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The Natural Way of Things by Charlotte Wood

The Natural Way of Things (2015)

by Charlotte Wood

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    The Handmaid's Tale by Margaret Atwood (Anonymous user)

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Showing 1-5 of 23 (next | show all)
Pitched by most reviewers, inevitably, as like ‘The Handmaid's Tale in the Outback’, this is an engaging feminist paranoid fantasy about male violence and control, quick to read and more nuanced than it initially appears. It starts in medias res and we have to piece things together as we go; which is fun, but Wood never quite delivers on the intriguing set-up, and it's not even really clear what exactly we're being asked to believe has happened, let alone how believable that might be. But watching our characters get broken down and discover their inner reserves of strength (or not) is grimly satisfying – indeed, sometimes a little too inspirational – and Wood cranks the plot developments confidently. So if this is the sort of thing you like, then…well, then this is the sort of thing you'll like. ( )
  Widsith | May 9, 2019 |
I have decidedly mixed feelings about this book. I think it was a mistake to sell it as a dystopian fantasy - there is nothing in it that requires any imaginative leaps, but instead we have a moving and well written story set in what is almost the real modern Australia.

The plot centres on two young women Yolanda and Verla, who wake up from a drug-induced sleep in a bleak prison camp in rural Australia where their heads are shaved, they are forced to wear bonnets that restrict their vision and uncomfortable old fashioned clothes, while being locked into converted dog kennels at night. It soon emerges that what links them and their fellow captives is that they have all spoken about their sexual relations with rich and famous men. The guards are the brutal but weak Boncer, the apparently hippie-ish but self-serving Teddy and "nurse" Nancy who appears to have no medical knowledge.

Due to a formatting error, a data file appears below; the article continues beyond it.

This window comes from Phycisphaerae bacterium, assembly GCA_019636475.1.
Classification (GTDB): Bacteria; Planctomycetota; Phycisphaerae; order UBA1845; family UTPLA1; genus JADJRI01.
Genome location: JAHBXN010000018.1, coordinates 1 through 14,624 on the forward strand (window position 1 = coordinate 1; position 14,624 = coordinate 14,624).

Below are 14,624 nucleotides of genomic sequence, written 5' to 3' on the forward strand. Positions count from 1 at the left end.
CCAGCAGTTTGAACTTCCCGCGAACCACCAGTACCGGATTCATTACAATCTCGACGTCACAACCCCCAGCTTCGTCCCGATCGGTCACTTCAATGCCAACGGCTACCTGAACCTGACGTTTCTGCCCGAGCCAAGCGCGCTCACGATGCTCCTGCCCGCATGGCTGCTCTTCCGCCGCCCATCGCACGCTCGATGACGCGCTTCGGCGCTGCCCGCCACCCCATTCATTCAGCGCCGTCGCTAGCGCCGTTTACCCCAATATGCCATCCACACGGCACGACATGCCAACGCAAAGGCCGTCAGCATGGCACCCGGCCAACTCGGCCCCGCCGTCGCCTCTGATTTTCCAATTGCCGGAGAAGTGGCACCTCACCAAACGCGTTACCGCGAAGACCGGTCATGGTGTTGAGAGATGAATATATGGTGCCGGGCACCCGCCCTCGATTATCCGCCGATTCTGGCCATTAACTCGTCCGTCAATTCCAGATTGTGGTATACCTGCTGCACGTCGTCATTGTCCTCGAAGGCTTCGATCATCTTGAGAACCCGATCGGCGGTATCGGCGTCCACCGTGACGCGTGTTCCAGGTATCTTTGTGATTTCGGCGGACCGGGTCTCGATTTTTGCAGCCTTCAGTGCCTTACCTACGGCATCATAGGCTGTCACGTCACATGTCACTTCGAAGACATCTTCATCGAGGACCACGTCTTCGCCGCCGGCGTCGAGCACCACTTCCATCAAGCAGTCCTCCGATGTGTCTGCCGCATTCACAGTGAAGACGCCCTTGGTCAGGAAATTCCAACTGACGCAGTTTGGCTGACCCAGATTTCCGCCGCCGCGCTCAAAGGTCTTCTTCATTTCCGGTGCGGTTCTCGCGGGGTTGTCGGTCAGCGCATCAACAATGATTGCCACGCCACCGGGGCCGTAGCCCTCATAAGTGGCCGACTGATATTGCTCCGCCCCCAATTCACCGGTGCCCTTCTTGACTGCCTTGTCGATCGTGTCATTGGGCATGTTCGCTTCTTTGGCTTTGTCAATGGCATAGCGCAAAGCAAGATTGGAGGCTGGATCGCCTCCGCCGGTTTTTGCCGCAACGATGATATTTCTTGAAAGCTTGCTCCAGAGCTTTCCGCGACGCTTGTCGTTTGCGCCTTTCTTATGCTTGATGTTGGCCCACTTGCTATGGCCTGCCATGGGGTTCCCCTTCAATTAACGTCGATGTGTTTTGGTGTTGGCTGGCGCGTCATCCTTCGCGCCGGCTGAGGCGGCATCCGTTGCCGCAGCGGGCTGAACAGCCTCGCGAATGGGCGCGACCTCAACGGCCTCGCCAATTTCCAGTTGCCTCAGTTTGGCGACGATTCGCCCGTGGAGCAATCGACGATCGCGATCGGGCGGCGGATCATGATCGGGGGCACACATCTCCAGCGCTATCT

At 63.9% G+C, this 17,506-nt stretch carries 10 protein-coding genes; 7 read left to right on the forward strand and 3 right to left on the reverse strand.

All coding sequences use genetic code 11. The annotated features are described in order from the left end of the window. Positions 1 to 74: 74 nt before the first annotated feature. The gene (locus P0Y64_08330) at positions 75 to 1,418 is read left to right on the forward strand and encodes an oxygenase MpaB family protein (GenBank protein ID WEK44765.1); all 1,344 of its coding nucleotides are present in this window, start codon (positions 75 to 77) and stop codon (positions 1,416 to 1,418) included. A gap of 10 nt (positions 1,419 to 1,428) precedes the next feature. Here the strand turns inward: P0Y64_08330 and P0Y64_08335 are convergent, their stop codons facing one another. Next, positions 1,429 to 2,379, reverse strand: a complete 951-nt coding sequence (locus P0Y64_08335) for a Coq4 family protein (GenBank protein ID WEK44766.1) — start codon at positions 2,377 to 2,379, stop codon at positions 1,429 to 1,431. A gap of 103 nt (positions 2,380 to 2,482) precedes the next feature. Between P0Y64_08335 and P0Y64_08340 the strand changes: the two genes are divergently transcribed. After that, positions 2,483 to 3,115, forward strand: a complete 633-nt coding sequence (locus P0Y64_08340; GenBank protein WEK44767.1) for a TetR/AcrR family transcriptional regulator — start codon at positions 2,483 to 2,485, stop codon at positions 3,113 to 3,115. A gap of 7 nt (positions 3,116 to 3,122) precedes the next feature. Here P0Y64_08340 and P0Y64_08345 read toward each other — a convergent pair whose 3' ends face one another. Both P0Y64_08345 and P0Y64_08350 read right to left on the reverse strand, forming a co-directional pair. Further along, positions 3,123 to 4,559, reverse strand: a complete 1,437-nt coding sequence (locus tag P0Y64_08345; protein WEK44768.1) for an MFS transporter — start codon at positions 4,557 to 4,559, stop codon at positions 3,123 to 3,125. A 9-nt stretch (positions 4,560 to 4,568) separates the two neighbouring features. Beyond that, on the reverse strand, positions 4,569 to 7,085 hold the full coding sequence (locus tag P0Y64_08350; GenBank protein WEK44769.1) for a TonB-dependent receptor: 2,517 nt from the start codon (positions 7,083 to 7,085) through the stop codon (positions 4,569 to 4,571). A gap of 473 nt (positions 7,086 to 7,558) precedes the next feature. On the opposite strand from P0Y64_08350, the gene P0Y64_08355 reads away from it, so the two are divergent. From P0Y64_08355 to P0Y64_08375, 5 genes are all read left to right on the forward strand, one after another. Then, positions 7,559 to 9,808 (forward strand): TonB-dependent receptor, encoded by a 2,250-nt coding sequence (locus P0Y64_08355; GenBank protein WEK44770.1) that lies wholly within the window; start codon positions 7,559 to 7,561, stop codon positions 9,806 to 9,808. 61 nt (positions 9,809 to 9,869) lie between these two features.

The book gets more interesting when it becomes clear that the guards have also been deceived, food and power supplies run out and they only survive because the resourceful Yolanda discovers how to use some abandoned rabbit traps to hunt for food. Yolanda becomes increasingly wild, and Verla gradually loses her conviction that her politician lover will rescue her.

While the relentlessly bleak storyline makes this a difficult read, I thought it worked very well, and it is not difficult to imagine this kind of thing happening in a world so driven by hate-fuelled populism. ( )
  bodachliath | Apr 3, 2019 |
Oh my god, this book. Full disclosure, I won this book in a Goodreads Giveaway, but it was already on my to read list. This book is frightening and scary and so good. Wood's prose is visceral and evocative, yet sparse and economical. It's not 5 stars because I was left with a lot of logistical questions; I'm not one to demand closure from a novel, but I would have liked a few more bits of information thrown in so I could better piece together some type of theory about the ending. ( )
  Katie_Roscher | Jan 18, 2019 |
This was a harrowing survival story about ten girls who are drugged and taken to an abandoned sheep farm in the Australian Outback, where they are kept imprisoned by an immense electrified fence circling the compound. The girls' only commonality is that they were all involved in public sex scandals. Their captor is an impersonal corporation, which has imprisoned them for unspecified reasons, and their guards turn out to be as much prisoners as they are when the power is turned off and the food stores start to run out. The ordeal takes a different psychological toll on each character, with some breaking down and others learning how to survive off the land they are stranded in. This was often a difficult read, but also sometimes quite beautiful in its description of the landscape and the animals living it, and the transformation of the two main characters as they rejected the misogynist narrative that had landed them in this place and reverted to their more essential selves was very compelling. I did want to know more about the why of the girls' imprisonment, what the company's reason was for punishing these particular women, and how this was perceived in the outside world. Still, by keeping the focus narrow and keeping the reader in the dark as much as the characters are, we feel like we are imprisoned as well. ( )